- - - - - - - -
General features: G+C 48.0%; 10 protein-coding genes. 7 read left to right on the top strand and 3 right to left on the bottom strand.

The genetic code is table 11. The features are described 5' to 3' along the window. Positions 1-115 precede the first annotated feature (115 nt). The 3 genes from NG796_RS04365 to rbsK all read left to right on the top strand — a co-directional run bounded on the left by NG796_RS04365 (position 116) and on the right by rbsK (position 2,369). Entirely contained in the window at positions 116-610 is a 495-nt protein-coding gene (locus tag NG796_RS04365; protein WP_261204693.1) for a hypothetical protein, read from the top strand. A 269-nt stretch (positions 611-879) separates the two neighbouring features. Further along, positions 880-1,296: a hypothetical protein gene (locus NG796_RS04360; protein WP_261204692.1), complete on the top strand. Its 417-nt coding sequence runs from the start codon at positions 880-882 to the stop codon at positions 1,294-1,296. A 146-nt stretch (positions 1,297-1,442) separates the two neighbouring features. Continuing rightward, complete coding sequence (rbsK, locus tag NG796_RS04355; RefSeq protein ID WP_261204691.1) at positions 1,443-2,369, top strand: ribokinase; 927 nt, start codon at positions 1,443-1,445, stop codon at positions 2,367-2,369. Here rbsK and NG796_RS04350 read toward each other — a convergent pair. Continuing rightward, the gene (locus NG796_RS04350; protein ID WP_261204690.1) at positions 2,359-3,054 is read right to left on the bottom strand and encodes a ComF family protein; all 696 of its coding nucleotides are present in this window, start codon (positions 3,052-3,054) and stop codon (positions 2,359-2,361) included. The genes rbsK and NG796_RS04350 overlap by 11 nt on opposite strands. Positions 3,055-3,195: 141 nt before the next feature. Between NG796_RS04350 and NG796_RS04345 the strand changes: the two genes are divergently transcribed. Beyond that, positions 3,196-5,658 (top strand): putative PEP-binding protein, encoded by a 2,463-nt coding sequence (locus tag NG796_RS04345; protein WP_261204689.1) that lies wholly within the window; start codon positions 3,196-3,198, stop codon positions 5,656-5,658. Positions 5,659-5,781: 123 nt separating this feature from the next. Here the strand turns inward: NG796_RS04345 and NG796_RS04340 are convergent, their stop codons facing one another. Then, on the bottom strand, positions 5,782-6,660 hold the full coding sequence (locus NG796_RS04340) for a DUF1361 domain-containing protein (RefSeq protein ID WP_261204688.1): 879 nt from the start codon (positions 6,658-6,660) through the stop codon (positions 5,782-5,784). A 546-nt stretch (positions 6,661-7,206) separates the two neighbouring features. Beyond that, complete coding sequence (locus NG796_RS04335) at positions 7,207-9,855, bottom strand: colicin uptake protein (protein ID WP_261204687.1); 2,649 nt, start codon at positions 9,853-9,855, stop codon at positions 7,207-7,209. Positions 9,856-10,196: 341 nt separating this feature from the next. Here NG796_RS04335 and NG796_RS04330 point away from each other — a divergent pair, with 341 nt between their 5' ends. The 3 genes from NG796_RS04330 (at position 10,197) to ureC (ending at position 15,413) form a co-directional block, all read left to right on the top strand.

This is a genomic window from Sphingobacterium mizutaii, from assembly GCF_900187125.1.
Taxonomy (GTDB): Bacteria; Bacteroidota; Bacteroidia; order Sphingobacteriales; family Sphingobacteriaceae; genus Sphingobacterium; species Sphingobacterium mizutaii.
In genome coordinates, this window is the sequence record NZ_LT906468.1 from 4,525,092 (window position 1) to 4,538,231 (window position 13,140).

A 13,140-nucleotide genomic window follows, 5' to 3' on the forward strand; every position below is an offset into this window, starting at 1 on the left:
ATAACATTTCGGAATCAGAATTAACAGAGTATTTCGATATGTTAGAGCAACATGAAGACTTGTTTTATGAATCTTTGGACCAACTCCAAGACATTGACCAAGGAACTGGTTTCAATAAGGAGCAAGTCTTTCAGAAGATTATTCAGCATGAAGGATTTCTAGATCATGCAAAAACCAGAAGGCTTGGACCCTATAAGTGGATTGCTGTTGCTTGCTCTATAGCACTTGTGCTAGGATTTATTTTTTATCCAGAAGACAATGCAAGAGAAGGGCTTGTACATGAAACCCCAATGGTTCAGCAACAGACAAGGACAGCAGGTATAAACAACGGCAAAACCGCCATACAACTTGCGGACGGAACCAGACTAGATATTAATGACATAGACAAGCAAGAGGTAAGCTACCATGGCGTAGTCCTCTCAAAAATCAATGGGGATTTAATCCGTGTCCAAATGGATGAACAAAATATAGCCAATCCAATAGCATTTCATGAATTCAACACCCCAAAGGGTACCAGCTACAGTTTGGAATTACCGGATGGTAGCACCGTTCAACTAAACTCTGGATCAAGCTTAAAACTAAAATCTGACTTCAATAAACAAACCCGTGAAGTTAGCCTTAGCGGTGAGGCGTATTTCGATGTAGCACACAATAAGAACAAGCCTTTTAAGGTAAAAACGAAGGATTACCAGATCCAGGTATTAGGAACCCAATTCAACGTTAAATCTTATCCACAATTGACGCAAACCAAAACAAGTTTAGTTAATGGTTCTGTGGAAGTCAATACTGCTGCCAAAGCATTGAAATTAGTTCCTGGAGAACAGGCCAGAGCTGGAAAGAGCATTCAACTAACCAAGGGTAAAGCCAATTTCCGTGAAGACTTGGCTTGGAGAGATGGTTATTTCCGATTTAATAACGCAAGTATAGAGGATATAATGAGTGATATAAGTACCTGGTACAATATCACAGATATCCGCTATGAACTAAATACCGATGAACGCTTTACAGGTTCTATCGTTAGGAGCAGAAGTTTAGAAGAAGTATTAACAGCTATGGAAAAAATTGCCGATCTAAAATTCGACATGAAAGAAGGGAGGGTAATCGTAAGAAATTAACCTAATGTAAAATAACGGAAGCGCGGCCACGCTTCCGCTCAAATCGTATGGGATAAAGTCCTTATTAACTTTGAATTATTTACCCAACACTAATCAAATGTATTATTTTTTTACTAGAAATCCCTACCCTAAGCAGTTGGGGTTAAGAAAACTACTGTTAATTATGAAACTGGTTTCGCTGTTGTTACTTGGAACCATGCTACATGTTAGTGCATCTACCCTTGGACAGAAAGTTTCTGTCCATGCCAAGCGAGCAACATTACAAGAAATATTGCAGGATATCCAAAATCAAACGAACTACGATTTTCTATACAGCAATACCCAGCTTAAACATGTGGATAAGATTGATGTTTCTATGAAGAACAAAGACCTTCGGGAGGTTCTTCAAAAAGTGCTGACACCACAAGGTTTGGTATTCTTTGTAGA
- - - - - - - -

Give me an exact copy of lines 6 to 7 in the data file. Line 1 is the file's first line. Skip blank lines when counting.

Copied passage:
A 13,140-nucleotide genomic window follows, 5' to 3' on the forward strand; every position below is an offset into this window, starting at 1 on the left:
ATAACATTTCGGAATCAGAATTAACAGAGTATTTCGATATGTTAGAGCAACATGAAGACTTGTTTTATGAATCTTTGGACCAACTCCAAGACATTGACCAAGGAACTGGTTTCAATAAGGAGCAAGTCTTTCAGAAGATTATTCAGCATGAAGGATTTCTAGATCATGCAAAAACCAGAAGGCTTGGACCCTATAAGTGGATTGCTGTTGCTTGCTCTATAGCACTTGTGCTAGGATTTATTTTTTATCCAGAAGACAATGCAAGAGAAGGGCTTGTACATGAAACCCCAATGGTTCAGCAACAGACAAGGACAGCAGGTATAAACAACGGCAAAACCGCCATACAACTTGCGGACGGAACCAGACTAGATATTAATGACATAGACAAGCAAGAGGTAAGCTACCATGGCGTAGTCCTCTCAAAAATCAATGGGGATTTAATCCGTGTCCAAATGGATGAACAAAATATAGCCAATCCAATAGCATTTCATGAATTCAACACCCCAAAGGGTACCAGCTACAGTTTGGAATTACCGGATGGTAGCACCGTTCAACTAAACTCTGGATCAAGCTTAAAACTAAAATCTGACTTCAATAAACAAACCCGTGAAGTTAGCCTTAGCGGTGAGGCGTATTTCGATGTAGCACACAATAAGAACAAGCCTTTTAAGGTAAAAACGAAGGATTACCAGATCCAGGTATTAGGAACCCAATTCAACGTTAAATCTTATCCACAATTGACGCAAACCAAAACAAGTTTAGTTAATGGTTCTGTGGAAGTCAATACTGCTGCCAAAGCATTGAAATTAGTTCCTGGAGAACAGGCCAGAGCTGGAAAGAGCATTCAACTAACCAAGGGTAAAGCCAATTTCCGTGAAGACTTGGCTTGGAGAGATGGTTATTTCCGATTTAATAACGCAAGTATAGAGGATATAATGAGTGATATAAGTACCTGGTACAATATCACAGATATCCGCTATGAACTAAATACCGATGAACGCTTTACAGGTTCTATCGTTAGGAGCAGAAGTTTAGAAGAAGTATTAACAGCTATGGAAAAAATTGCCGATCTAAAATTCGACATGAAAGAAGGGAGGGTAATCGTAAGAAATTAACCTAATGTAAAATAACGGAAGCGCGGCCACGCTTCCGCTCAAATCGTATGGGATAAAGTCCTTATTAACTTTGAATTATTTACCCAACACTAATCAAATGTATTATTTTTTTACTAGAAATCCCTACCCTAAGCAGTTGGGGTTAAGAAAACTACTGTTAATTATGAAACTGGTTTCGCTGTTGTTACTTGGAACCATGCTACATGTTAGTGCATCTACCCTTGGACAGAAAGTTTCTGTCCATGCCAAGCGAGCAACATTACAAGAAATATTGCAGGATATCCAAAATCAAACGAACTACGATTTTCTATACAGCAATACCCAGCTTAAACATGTGGATAAGATTGATGTTTCTATGAAGAACAAAGACCTTCGGGAGGTTCTTCAAAAAGTGCTGACACCACAAGGTTTGGTATTCTTTGTAGA